Sometime during the night of Saturday, January 12th, the first stream crossed the road, at an elevation of perhaps 1,800 feet above the sea, for on Sunday morning no telephone message could be sent over the telephone line to Kau. Early Monday we started for the scene, some thirty-six miles from home and about five miles south of the Kona line. A few had visited this flow on Sunday night, but Monday was the greatest day of all – both for magnificence and variety of display and for the crowd present, which I estimated at about one hundred and fifty. All kinds of vehicles were seen in use, from an automobile to an old family brake driven tandem, with one boy perched on the forward horse. The stream of people poured in until midnight.

We arrived just at dark and prepared to camp under the open sky a fourth of a mile from the flow, on a little rise beside the tent of Mr. Aungst, who had remained over in charge of the telephone. Everyone could enjoy this most awe-inspiring sight, al­ though it was a quiet enjoyment as far as noise went. The flow was also quiet, for but little sound could be heard beyond the constant clink of falling stones as the front wall of solid fire advanced, or an occasional rushing sound from the central molten stream, or a faint explosion of gas. We could enjoy it because we were all in comparative safety and the flow was doing very little damage because of its position on still older flows.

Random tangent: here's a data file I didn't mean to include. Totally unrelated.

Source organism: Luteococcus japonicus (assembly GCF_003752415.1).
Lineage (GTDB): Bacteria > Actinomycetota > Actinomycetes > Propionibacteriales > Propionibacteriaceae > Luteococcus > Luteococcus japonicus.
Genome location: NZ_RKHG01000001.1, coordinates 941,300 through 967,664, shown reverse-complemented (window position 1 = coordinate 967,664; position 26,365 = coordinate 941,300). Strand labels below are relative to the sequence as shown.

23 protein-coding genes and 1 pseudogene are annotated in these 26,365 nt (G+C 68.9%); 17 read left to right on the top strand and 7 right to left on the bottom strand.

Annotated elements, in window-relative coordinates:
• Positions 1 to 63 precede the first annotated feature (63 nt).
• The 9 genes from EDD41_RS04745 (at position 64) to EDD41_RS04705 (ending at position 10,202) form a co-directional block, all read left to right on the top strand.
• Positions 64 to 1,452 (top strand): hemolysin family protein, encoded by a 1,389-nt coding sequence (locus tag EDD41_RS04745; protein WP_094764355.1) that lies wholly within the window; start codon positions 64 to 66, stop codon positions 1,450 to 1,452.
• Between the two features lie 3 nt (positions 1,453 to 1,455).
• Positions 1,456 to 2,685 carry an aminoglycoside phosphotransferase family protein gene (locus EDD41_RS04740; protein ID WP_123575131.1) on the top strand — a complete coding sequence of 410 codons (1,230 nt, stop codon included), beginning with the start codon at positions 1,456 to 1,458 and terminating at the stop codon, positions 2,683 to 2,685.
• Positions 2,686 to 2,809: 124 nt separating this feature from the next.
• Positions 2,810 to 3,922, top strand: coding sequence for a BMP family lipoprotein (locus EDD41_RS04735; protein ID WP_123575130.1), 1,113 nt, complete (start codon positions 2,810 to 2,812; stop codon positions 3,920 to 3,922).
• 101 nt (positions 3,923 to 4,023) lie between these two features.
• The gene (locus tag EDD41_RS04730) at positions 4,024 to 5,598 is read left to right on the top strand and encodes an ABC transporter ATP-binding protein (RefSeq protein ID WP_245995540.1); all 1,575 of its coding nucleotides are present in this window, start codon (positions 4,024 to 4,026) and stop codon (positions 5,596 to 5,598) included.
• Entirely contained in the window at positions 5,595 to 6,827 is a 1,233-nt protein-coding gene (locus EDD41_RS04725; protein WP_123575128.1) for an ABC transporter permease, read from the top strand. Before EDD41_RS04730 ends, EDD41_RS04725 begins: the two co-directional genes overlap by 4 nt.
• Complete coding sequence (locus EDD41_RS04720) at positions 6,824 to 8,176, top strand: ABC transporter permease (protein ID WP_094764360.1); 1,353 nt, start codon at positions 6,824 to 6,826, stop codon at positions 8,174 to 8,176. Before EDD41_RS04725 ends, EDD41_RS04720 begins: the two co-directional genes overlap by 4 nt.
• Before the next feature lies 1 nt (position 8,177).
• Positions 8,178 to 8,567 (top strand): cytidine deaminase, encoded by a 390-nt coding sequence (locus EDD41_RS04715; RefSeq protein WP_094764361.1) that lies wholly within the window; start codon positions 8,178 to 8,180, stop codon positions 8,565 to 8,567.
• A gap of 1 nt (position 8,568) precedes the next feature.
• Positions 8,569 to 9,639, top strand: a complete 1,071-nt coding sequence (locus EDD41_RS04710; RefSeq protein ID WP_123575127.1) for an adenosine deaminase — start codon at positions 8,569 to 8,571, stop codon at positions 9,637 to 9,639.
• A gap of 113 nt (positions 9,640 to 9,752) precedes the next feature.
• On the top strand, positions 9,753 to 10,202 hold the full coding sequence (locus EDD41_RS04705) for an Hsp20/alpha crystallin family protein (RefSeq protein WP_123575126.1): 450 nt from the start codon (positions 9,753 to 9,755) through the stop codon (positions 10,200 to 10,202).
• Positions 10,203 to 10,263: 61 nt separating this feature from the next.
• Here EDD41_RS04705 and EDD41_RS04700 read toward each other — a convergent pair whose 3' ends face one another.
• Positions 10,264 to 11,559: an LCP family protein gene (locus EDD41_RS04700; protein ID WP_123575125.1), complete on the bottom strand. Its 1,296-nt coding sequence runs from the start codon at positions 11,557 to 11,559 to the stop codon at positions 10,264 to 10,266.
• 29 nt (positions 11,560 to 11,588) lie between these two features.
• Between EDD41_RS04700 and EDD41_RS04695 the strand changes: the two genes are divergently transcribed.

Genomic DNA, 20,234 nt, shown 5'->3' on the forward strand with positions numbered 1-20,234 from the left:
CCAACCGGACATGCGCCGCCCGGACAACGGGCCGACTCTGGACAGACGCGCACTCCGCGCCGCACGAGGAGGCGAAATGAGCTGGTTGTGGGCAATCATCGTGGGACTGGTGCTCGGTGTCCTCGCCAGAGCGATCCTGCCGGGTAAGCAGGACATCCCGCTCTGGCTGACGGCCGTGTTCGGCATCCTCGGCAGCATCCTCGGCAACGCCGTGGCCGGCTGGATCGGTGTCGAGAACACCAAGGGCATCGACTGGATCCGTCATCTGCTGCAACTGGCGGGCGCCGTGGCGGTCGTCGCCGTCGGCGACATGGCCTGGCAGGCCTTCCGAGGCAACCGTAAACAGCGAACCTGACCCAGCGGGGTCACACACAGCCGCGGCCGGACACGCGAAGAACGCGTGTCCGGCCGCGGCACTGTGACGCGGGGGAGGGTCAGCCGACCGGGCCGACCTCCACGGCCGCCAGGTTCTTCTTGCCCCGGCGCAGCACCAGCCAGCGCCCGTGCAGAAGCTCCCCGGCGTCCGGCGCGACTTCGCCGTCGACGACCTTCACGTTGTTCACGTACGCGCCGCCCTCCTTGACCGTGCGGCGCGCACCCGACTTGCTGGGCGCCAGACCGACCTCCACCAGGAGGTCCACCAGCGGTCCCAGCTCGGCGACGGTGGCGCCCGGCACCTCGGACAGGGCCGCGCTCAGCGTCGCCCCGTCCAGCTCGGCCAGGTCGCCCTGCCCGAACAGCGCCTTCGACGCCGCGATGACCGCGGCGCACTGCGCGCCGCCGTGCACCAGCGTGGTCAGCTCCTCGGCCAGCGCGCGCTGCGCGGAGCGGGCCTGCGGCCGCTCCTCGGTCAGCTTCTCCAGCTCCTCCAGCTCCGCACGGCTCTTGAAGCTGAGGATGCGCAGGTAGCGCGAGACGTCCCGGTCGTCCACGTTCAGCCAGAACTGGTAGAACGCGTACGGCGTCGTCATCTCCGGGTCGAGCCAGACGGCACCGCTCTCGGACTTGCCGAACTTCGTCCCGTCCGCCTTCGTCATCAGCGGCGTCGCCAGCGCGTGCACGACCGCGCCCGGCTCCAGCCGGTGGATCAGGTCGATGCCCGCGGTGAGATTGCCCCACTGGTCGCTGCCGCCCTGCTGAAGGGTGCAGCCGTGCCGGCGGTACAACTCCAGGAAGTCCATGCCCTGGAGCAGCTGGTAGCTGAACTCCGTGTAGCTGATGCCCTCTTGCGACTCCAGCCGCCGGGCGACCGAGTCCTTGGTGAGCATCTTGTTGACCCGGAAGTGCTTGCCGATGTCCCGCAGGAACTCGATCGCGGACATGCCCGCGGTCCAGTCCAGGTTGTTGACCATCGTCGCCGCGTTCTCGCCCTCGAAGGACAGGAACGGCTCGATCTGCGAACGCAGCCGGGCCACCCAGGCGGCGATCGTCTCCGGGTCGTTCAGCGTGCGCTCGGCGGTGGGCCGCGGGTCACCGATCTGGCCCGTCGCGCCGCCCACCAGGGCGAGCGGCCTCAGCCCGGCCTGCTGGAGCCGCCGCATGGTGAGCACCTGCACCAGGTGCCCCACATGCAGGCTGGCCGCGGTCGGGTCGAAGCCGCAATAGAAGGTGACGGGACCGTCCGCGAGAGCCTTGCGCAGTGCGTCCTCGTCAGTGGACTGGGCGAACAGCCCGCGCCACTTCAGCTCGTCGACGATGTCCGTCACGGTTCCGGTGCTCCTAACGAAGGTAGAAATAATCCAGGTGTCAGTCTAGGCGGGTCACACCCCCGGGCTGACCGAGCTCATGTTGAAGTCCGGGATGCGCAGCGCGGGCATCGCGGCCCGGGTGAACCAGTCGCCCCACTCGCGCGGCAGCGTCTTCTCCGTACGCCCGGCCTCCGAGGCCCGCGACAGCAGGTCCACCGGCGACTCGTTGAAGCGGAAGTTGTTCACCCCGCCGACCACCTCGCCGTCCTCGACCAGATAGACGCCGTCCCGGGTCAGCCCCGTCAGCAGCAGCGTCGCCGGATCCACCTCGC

Once before I have felt something of the same awe, and that was on beholding the results of the wearing force of water, as viewed from the brink of that stupendous canyon of the Colorado River in Arizona, which is over a mile deep and hundreds of miles long. Here in Mauna Loa we have the absolutely irresistible force of fire, and one felt it overwhelmingly as he watched it advance straight towards him. As I stood but a few feet in front of the slowly advancing snout of this writhing fiery monster, I could only say to myself, "What is man, that thou art mindful of him?" and feel with Micah, "Behold, Jehovah cometh forth out of his place, and will come down, and tread upon the high places of the earth. And the mountains shall be melted under him, and the valleys shall be cleft, as was before the fire, as waters that are poured down a steep place." And to remember that the other side of this same mountain summit is covered with glistening snow!